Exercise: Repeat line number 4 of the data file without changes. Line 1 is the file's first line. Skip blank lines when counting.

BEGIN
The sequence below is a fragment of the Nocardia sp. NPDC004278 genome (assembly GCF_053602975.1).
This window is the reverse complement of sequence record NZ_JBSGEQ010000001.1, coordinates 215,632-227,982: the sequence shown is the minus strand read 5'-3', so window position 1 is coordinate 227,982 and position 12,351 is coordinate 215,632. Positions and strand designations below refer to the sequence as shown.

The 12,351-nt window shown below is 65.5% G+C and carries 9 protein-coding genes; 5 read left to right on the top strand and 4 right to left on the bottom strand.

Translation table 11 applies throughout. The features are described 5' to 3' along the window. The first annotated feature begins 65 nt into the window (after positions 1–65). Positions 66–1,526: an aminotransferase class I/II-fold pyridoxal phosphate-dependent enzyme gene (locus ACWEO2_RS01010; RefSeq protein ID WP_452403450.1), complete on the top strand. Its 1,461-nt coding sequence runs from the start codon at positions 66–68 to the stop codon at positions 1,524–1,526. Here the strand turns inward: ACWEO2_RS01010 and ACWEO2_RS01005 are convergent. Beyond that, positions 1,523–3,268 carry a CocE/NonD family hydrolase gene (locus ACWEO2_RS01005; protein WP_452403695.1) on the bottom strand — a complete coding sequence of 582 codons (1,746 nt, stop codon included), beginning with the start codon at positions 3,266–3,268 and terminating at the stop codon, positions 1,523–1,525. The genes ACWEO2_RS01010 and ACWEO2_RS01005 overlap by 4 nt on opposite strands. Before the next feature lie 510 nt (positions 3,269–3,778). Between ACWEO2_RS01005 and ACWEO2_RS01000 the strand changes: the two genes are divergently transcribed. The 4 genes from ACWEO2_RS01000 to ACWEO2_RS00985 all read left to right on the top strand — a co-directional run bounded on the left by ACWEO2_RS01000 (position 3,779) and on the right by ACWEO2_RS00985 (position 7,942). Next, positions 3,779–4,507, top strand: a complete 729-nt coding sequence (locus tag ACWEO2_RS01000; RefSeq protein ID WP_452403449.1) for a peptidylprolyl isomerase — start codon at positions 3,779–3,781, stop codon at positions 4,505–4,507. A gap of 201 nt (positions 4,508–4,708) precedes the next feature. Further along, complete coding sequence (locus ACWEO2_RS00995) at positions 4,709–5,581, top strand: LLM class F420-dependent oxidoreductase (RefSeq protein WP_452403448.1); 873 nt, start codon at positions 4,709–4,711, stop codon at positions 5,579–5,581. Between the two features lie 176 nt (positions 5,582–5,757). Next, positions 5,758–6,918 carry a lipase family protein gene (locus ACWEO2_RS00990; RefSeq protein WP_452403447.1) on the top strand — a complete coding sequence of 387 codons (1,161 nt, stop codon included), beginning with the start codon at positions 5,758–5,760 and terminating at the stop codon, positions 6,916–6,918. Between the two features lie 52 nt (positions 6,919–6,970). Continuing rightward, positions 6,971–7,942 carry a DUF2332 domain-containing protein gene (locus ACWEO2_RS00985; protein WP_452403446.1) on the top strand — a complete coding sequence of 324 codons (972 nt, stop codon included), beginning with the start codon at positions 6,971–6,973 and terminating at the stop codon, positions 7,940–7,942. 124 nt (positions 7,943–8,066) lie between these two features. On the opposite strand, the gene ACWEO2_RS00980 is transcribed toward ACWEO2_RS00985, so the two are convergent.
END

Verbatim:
Translation table 11 applies throughout. The features are described 5' to 3' along the window. The first annotated feature begins 65 nt into the window (after positions 1–65). Positions 66–1,526: an aminotransferase class I/II-fold pyridoxal phosphate-dependent enzyme gene (locus ACWEO2_RS01010; RefSeq protein ID WP_452403450.1), complete on the top strand. Its 1,461-nt coding sequence runs from the start codon at positions 66–68 to the stop codon at positions 1,524–1,526. Here the strand turns inward: ACWEO2_RS01010 and ACWEO2_RS01005 are convergent. Beyond that, positions 1,523–3,268 carry a CocE/NonD family hydrolase gene (locus ACWEO2_RS01005; protein WP_452403695.1) on the bottom strand — a complete coding sequence of 582 codons (1,746 nt, stop codon included), beginning with the start codon at positions 3,266–3,268 and terminating at the stop codon, positions 1,523–1,525. The genes ACWEO2_RS01010 and ACWEO2_RS01005 overlap by 4 nt on opposite strands. Before the next feature lie 510 nt (positions 3,269–3,778). Between ACWEO2_RS01005 and ACWEO2_RS01000 the strand changes: the two genes are divergently transcribed. The 4 genes from ACWEO2_RS01000 to ACWEO2_RS00985 all read left to right on the top strand — a co-directional run bounded on the left by ACWEO2_RS01000 (position 3,779) and on the right by ACWEO2_RS00985 (position 7,942). Next, positions 3,779–4,507, top strand: a complete 729-nt coding sequence (locus tag ACWEO2_RS01000; RefSeq protein ID WP_452403449.1) for a peptidylprolyl isomerase — start codon at positions 3,779–3,781, stop codon at positions 4,505–4,507. A gap of 201 nt (positions 4,508–4,708) precedes the next feature. Further along, complete coding sequence (locus ACWEO2_RS00995) at positions 4,709–5,581, top strand: LLM class F420-dependent oxidoreductase (RefSeq protein WP_452403448.1); 873 nt, start codon at positions 4,709–4,711, stop codon at positions 5,579–5,581. Between the two features lie 176 nt (positions 5,582–5,757). Next, positions 5,758–6,918 carry a lipase family protein gene (locus ACWEO2_RS00990; RefSeq protein WP_452403447.1) on the top strand — a complete coding sequence of 387 codons (1,161 nt, stop codon included), beginning with the start codon at positions 5,758–5,760 and terminating at the stop codon, positions 6,916–6,918. Between the two features lie 52 nt (positions 6,919–6,970). Continuing rightward, positions 6,971–7,942 carry a DUF2332 domain-containing protein gene (locus ACWEO2_RS00985; protein WP_452403446.1) on the top strand — a complete coding sequence of 324 codons (972 nt, stop codon included), beginning with the start codon at positions 6,971–6,973 and terminating at the stop codon, positions 7,940–7,942. 124 nt (positions 7,943–8,066) lie between these two features. On the opposite strand, the gene ACWEO2_RS00980 is transcribed toward ACWEO2_RS00985, so the two are convergent.